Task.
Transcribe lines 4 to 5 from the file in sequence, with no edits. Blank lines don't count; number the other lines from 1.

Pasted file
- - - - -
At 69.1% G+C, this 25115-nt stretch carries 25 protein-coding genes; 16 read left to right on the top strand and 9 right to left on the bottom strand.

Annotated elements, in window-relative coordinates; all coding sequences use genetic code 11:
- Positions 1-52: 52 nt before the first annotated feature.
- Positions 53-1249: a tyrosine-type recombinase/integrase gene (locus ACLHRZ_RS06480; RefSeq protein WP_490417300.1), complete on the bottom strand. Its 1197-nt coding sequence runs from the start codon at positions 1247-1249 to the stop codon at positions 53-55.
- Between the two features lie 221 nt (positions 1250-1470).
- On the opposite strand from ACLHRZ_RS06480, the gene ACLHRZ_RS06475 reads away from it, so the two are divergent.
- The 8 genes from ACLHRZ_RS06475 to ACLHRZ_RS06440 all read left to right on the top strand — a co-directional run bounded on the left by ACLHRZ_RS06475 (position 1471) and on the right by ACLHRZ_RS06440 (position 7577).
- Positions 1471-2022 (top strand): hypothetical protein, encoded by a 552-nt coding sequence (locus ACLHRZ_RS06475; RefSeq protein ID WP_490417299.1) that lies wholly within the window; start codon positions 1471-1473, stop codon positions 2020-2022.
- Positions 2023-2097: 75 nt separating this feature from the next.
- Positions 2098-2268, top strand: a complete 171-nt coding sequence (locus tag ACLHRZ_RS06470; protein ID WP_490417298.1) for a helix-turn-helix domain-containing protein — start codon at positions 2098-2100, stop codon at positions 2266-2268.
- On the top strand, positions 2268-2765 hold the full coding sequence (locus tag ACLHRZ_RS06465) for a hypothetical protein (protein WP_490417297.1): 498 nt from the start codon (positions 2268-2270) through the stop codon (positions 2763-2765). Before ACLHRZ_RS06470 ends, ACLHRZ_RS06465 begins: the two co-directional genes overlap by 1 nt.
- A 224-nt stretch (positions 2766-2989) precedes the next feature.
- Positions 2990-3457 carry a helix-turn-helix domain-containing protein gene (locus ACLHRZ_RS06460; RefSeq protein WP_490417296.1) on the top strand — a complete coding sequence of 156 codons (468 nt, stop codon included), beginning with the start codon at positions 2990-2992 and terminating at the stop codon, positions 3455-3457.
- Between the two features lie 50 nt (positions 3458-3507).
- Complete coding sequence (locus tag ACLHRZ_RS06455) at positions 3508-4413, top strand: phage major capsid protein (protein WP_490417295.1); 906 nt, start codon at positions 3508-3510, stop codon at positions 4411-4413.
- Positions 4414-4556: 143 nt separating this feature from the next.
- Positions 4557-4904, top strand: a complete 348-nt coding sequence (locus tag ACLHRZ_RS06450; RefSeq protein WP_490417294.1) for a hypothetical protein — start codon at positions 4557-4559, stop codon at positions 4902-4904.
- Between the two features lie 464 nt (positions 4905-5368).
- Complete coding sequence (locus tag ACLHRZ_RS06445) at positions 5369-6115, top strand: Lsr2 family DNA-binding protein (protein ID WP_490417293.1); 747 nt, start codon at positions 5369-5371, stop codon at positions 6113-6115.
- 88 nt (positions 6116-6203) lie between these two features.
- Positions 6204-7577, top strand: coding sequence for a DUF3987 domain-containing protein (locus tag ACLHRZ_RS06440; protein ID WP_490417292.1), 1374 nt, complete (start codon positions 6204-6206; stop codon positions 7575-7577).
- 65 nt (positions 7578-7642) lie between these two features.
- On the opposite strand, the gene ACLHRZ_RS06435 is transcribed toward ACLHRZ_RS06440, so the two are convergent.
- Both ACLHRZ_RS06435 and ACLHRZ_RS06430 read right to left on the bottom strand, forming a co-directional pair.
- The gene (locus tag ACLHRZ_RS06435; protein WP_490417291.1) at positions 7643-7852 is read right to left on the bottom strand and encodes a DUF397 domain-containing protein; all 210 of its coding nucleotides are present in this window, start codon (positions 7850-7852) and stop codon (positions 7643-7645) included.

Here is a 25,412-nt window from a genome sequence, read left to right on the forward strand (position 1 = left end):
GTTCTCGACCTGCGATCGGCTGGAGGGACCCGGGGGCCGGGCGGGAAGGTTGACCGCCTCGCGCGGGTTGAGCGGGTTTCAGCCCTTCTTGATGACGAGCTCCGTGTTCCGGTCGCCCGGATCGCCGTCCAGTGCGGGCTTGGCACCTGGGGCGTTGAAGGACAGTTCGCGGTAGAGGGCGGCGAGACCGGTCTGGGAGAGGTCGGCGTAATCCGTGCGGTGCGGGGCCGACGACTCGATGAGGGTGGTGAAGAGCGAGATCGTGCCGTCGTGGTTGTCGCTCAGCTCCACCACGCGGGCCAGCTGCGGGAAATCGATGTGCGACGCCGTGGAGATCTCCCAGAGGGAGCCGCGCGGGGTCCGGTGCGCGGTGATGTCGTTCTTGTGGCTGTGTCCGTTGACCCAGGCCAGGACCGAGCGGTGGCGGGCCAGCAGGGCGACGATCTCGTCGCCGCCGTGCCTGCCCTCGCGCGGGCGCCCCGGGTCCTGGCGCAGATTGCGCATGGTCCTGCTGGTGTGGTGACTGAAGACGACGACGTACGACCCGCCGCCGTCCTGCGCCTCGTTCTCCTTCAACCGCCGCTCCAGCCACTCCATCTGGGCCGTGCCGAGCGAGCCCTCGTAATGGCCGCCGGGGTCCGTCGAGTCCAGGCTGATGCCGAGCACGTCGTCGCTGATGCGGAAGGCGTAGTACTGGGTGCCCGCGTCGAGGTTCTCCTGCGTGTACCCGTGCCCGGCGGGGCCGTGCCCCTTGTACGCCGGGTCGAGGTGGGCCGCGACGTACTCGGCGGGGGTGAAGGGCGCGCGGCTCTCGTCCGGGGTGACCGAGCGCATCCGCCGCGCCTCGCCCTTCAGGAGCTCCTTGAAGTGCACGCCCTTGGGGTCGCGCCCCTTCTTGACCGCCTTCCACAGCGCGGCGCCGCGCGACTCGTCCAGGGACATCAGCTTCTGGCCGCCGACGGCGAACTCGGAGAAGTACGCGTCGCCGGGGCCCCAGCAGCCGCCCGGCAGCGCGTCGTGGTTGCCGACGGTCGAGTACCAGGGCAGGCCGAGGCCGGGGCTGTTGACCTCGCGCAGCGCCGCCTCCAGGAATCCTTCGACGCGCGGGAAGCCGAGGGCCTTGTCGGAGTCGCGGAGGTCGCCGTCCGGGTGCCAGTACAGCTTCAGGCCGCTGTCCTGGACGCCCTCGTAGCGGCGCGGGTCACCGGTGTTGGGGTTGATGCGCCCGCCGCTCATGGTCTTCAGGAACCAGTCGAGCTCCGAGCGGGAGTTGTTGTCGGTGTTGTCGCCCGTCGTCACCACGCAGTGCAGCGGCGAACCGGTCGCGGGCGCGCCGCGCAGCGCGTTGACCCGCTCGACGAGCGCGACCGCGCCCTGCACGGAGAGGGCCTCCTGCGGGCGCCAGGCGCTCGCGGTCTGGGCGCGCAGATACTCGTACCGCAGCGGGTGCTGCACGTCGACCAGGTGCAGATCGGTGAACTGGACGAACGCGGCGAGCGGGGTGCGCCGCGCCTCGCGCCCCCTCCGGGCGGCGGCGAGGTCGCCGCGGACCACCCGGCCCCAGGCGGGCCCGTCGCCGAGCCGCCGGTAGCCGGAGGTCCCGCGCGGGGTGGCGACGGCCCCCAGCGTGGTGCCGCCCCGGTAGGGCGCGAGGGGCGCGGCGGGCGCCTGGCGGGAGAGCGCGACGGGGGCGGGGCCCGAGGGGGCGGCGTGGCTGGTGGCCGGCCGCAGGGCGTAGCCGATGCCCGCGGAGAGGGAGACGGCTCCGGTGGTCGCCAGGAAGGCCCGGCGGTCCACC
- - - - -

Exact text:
- Positions 53-1249: a tyrosine-type recombinase/integrase gene (locus ACLHRZ_RS06480; RefSeq protein WP_490417300.1), complete on the bottom strand. Its 1197-nt coding sequence runs from the start codon at positions 1247-1249 to the stop codon at positions 53-55.
- Between the two features lie 221 nt (positions 1250-1470).